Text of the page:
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Lateral Hydrological Connectivity Driven by Tidal Flooding Regulates Range-Expansion of Invasive Spartina alterniflora in Tidal Channel-Salt Marsh Systems

Z. H. Ning1,2, C. Chen3, S. Y. Zhang4, A. D. Wang4, Q. Wang3, T. Xie1,2 *, J. H. Bai1,2, and B. S. Cui1,2 *

  1. School of Environment, State Key Joint Laboratory of Environmental Simulation and Pollution Control, Beijing Normal University, Beijing 100875, China
  2. Yellow River Estuary Wetland Ecosystem Observation and Research Station, Ministry of Education, Shandong 257500, China
  3. Research and Development Center for Watershed Environmental Eco-Engineering, Advanced Institute of Natural Science and School of Environment, Beijing Normal University at Zhuhai, Guangdong 519087, China
  4. Shandong Yellow River Delta National Nature Reserve Administration Committee, Shandong 257091, China

*Corresponding author. Tel: +86 010-58802079; Fax: +86 010-58802079 E-mail address: (B. Cui);
E-mail address: (T. Xie)


Understanding how hydrological features affect habitat invasibility is crucial for predicting whether variations of such hydrological features may act as important inducement regulating range-expansion of invasive species in tidal channel-salt marsh systems. Although lateral hydrological connectivity (LC), or the hydrological connections between tidal channels and adjacent marsh flats, is an important hydrological feature, its effect on plant invasion has rarely been studied in depth. Here, we examined the effects of lateral hydrological connectivity on range-expansion of Spartina alterniflora (S. alterniflora) in tidal channel margins of a typical tidal channel-salt marsh system, in the Yellow River Delta, China. Field surveys and transplanting experiments showed that high LC greatly favors S. alterniflora to expand its invasion ranges along tidal channel margins by mediating such habitat physical forms of stress as soil salinity, soil moisture and soil hardness. In contrast, low LC, exacerbates those forms of stress, thereby significantly checking the lateral expansion of S. alterniflora. Moreover, human-made and naturally formed geomorphic structures in salt marshes (e.g., artificial ditches, pools, and hollow microtopography), particularly at high elevations, could potentially enhance LC over time, thereby making such sites prone to invasion by S. alterniflora. These results highlight the importance of lateral hydrological connectivity as an essential driver to regulate S. alterniflora lateral expansion along with the tidal channels. Our results imply that considering the relationships between hydrological processes and spread processes of exotic species should be incorporated into future management frameworks for risk assessment and ecological control of invasive plant species.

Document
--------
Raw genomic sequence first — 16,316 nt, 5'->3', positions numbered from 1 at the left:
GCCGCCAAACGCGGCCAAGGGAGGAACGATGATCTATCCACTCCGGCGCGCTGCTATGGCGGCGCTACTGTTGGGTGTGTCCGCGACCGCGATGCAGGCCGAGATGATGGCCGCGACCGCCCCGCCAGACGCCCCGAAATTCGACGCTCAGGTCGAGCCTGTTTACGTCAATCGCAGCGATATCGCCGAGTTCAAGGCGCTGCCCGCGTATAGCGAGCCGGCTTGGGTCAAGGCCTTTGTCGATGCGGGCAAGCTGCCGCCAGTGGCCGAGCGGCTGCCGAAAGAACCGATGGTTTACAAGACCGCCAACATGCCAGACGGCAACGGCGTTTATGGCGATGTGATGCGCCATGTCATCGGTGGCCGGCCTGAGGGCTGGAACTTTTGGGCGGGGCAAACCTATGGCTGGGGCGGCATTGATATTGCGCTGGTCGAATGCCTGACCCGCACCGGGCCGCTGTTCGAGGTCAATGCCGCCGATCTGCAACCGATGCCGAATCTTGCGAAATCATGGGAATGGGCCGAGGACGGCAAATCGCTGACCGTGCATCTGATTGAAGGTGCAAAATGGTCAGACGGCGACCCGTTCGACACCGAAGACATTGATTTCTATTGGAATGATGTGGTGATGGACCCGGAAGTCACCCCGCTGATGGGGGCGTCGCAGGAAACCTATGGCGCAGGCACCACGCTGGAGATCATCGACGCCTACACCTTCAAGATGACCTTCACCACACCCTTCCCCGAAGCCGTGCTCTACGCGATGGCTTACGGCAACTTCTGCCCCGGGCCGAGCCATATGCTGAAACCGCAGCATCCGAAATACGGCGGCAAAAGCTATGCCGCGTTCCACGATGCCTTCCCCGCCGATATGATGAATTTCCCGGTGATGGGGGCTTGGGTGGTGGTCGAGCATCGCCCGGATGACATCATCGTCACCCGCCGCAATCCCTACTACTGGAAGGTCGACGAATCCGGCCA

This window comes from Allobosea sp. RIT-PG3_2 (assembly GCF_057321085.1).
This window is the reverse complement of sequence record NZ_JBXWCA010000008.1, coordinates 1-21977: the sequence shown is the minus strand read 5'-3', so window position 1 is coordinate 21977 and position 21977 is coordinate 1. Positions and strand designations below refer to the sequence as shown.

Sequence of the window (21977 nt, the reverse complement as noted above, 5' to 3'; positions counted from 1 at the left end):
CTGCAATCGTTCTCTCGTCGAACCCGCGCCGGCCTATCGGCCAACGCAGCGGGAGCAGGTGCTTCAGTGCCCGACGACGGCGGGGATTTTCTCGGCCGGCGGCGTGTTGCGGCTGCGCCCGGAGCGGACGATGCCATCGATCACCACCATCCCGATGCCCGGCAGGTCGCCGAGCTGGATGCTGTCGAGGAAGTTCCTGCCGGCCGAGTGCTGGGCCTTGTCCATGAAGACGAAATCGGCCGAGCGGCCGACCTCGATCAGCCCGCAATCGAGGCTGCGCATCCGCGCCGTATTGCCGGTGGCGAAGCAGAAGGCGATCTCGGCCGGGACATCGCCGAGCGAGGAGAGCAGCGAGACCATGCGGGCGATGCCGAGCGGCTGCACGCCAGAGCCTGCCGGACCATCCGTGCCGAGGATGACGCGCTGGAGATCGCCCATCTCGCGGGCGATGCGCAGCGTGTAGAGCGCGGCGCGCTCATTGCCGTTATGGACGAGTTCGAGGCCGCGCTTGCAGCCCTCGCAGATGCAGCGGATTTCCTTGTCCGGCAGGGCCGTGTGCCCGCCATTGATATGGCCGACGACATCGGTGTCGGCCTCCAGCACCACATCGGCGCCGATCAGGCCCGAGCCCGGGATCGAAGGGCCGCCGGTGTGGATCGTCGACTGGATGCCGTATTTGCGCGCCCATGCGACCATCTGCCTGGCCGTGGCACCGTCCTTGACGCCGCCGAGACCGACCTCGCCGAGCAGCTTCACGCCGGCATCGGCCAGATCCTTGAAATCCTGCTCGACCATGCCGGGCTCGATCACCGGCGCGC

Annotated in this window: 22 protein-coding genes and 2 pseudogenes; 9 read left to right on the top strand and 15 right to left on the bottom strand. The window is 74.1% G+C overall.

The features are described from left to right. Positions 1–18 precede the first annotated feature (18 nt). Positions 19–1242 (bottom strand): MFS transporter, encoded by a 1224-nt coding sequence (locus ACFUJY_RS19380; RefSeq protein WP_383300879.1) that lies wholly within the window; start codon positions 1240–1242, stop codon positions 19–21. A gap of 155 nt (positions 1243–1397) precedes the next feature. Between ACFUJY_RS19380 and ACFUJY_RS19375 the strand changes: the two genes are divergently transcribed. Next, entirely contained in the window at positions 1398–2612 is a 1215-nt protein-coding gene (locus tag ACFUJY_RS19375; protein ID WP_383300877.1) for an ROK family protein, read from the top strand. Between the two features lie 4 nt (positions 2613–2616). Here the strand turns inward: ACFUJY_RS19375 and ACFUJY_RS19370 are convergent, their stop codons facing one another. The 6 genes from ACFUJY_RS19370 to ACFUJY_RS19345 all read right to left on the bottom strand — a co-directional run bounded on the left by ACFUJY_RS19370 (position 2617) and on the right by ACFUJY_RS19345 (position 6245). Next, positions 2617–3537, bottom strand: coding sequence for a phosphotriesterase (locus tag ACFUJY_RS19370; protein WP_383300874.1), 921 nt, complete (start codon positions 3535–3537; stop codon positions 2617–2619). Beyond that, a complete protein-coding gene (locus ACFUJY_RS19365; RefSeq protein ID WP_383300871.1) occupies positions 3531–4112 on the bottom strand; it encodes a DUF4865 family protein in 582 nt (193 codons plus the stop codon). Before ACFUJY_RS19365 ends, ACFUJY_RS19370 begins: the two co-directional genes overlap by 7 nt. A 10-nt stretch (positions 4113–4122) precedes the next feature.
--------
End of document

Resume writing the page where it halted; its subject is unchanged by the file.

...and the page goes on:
Keywords: biological invasion, hydrological connectivity, tidal channel margins; smooth cordgrass, invasive plant, management of salt marsh

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